3 Leadership Lessons we can Learn from Honey Maid
A few weeks ago Honey Maid launched a 30 second ad with the tag-line “this is wholesome” while depicting sweet scenes of family life, including making s’mores. Can you say “awwwww.”
And reflecting the diverse makeup of modern families, the viewer will see tattoos, a single dad, a same-gender couple, interracial marriage, mixed-race children….even musicians!
The backlash was predictable.
Honey Maid’s response to the backlash was simply brilliant. [see both ads below]
And in this market example I see three really, really, really important questions that leaders who aspire to excellence need to answer about their endeavors.
What’s the experience?
Over and over - in previous articles, in coaching executives, and with anyone who’s ever worked with me on their organization’s strategy map - I’ve highlighted that a critically important question you need to answer is “what is the experience you create?”
That is, beyond the specific function of your product or service, beyond your fabulous customer service, what do people associate with you at a feeling level?
Honey Maid is an exemplar par excellence. It’s not about the graham cracker. It’s about wholesome family togetherness. It’s about love.
What’s the story?
Granted, it’s clearly a set up. Anyone even slightly familiar with the attention garnered by Cheerios and Oreo ads in the last couple years could see this coming.
Honey Maid stepped right into it. They could have easily avoided provocation, could have easily made the ad less likely to provoke controversy. And of course it would be unremarkable, un-noticeable, unmemorable. Why would anyone pay attention?
A reminder: the purpose of marketing is to get attention.
And Honey Maid does so through a compelling story of turning comments, negative and positive, into a work of art. As it stands now, Honey Maid’s marketing campaign is a work of art.
How do you make the world a better place?
In a world overwhelmingly crowded with choices, busyness, and things, people hunger to make a difference. They want the companies they work for to have a positive impact in the world. They want the brands they use to reflect making the world a better place.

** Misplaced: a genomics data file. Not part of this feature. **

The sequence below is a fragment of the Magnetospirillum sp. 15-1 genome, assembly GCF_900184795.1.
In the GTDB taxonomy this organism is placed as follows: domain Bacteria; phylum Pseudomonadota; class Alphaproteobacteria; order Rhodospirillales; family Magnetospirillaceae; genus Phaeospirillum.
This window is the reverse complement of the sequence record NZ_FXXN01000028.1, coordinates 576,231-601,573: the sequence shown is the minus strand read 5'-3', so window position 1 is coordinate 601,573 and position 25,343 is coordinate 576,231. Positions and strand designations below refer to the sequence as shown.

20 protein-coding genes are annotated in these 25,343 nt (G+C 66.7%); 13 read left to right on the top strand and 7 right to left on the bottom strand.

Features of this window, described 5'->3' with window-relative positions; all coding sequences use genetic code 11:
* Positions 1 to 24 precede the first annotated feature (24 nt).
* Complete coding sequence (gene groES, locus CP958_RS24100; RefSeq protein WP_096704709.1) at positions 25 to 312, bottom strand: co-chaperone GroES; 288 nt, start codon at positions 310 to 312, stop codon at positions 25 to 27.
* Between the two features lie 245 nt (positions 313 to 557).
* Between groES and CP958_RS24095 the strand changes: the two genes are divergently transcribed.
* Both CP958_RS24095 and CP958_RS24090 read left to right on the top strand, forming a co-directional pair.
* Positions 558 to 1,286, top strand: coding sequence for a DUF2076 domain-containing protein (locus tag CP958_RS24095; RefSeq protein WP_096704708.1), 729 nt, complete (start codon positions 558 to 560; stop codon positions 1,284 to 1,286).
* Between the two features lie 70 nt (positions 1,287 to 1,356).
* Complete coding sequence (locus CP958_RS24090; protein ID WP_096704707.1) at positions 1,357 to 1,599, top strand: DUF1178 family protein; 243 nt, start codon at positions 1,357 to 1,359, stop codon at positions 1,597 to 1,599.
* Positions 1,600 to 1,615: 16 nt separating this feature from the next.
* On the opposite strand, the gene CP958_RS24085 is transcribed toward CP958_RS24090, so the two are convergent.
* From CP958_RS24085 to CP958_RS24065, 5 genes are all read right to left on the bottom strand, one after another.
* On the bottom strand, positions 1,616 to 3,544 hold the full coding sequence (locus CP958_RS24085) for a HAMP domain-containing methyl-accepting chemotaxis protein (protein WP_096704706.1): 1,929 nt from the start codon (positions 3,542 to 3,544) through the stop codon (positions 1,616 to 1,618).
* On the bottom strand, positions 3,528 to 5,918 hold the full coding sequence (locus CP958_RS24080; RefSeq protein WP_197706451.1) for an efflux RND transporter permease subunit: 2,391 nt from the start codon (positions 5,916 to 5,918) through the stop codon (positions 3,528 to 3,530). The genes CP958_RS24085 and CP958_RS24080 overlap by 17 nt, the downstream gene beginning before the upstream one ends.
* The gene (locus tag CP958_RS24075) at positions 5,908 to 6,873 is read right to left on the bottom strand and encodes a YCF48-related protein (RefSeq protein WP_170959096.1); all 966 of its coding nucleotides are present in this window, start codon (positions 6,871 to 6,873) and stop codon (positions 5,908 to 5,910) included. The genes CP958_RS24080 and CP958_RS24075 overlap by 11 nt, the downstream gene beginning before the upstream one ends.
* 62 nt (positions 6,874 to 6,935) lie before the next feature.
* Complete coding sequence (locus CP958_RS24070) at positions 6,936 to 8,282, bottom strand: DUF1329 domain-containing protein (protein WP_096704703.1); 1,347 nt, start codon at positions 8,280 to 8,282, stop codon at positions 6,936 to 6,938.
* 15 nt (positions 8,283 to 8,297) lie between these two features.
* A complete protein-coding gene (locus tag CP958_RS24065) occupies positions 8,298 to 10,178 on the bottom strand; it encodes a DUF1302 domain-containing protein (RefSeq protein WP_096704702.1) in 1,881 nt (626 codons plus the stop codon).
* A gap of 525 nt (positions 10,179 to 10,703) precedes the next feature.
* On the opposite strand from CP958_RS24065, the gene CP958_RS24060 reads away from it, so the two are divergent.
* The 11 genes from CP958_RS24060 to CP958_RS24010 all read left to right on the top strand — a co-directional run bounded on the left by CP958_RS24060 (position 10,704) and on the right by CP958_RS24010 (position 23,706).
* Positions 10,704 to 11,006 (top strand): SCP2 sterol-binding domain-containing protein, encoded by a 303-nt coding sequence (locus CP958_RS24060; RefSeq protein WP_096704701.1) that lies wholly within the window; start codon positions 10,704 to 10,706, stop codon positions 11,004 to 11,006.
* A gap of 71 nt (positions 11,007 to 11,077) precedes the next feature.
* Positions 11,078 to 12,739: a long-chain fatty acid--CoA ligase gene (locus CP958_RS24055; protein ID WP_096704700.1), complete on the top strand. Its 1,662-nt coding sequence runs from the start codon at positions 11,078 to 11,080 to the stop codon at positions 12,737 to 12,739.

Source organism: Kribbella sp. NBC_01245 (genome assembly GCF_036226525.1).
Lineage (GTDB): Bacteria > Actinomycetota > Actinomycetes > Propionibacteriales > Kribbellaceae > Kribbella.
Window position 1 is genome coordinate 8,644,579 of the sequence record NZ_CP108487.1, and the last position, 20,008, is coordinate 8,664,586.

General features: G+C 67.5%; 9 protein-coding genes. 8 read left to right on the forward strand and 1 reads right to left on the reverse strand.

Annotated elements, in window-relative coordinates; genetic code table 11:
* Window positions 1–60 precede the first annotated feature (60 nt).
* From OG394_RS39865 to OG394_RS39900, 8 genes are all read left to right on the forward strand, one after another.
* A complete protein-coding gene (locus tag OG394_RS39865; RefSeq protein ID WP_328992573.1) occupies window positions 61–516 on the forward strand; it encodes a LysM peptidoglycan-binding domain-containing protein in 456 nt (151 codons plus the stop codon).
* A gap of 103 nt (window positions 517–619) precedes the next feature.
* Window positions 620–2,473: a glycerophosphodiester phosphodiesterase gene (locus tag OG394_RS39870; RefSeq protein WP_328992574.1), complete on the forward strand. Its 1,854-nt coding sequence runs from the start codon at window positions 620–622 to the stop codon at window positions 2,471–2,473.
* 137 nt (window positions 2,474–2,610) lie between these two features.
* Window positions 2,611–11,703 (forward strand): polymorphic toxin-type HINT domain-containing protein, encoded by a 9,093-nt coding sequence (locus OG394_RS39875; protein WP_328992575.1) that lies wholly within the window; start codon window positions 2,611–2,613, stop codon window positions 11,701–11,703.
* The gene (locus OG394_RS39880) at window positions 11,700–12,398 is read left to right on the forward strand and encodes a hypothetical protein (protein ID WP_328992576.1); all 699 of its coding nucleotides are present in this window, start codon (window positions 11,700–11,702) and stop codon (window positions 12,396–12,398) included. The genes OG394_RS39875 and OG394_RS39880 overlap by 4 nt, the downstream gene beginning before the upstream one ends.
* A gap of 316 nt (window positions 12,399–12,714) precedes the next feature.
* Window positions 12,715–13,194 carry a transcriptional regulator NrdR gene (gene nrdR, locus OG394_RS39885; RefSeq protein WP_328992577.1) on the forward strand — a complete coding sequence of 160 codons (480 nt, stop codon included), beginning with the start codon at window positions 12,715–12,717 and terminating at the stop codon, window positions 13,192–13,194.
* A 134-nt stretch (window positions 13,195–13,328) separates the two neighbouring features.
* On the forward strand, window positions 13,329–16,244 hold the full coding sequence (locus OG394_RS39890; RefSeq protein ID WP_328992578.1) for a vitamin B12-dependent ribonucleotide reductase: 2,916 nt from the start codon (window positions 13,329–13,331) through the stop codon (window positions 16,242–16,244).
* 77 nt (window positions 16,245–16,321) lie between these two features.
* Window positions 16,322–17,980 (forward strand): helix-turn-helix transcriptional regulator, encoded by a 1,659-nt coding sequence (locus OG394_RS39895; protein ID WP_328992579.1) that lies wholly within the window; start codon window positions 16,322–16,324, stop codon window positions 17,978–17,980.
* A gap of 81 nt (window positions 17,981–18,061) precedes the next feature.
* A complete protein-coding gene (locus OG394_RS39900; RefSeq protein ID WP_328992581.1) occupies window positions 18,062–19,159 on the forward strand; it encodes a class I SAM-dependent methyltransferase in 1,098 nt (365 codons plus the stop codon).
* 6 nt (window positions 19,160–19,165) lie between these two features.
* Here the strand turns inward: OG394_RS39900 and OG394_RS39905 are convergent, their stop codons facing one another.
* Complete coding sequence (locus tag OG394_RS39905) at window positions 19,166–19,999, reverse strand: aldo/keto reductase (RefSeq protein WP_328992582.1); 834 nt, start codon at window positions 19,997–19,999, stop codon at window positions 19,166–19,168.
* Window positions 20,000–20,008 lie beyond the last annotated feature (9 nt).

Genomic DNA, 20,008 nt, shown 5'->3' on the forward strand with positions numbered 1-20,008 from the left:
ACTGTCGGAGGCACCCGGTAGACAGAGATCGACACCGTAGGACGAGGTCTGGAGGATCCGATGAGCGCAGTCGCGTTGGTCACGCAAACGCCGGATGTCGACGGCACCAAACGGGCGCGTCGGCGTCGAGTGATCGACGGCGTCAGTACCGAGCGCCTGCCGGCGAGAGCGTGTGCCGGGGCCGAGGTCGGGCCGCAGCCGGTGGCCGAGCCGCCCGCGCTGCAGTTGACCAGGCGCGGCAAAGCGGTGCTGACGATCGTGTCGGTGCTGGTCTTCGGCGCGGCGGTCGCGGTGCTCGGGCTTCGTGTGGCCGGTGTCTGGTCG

And this is as true for the local mom-n-pop business as it is global corporations. (Indeed, simply being local can be a compelling virtue.) Build “making the world a better place” into what people “experience” = sheer gold.
Honey Maid put a stake in the ground with an inclusive message about family. They also picked a controversy, and put a stake in the ground about how to handle it - with love. I’ve always liked graham crackers - so what. But I believe the values expressed by Honey Maid makes the world a better place. Whether you agree or not, it’s hard to argue that experience, story, and values command attention and a following - aspiring leaders take note.
* * * *
the original ad
the love response
a personal note
Over 25 years ago, as a family therapist and the chief executive of a family service agency, I helped rewrite our mission statement - to restore, support, and promote family well-being. To which we always added an additional line: family is understood in it’s most inclusive sense - we are all part of the human family.
Helping people expand how they think, and therefore what they do, is familiar territory. Many moons ago I was working to help people to expand their thinking about family. Currently my focus is to help people expand their thinking about leadership - but here those efforts merge.
by Tom Stevens (c)2014
Tom Stevens helps leaders create and sustain exceptional organizations. To contact him, visit www.ThinkLeadershipIdeas.com or call 919-245-1026
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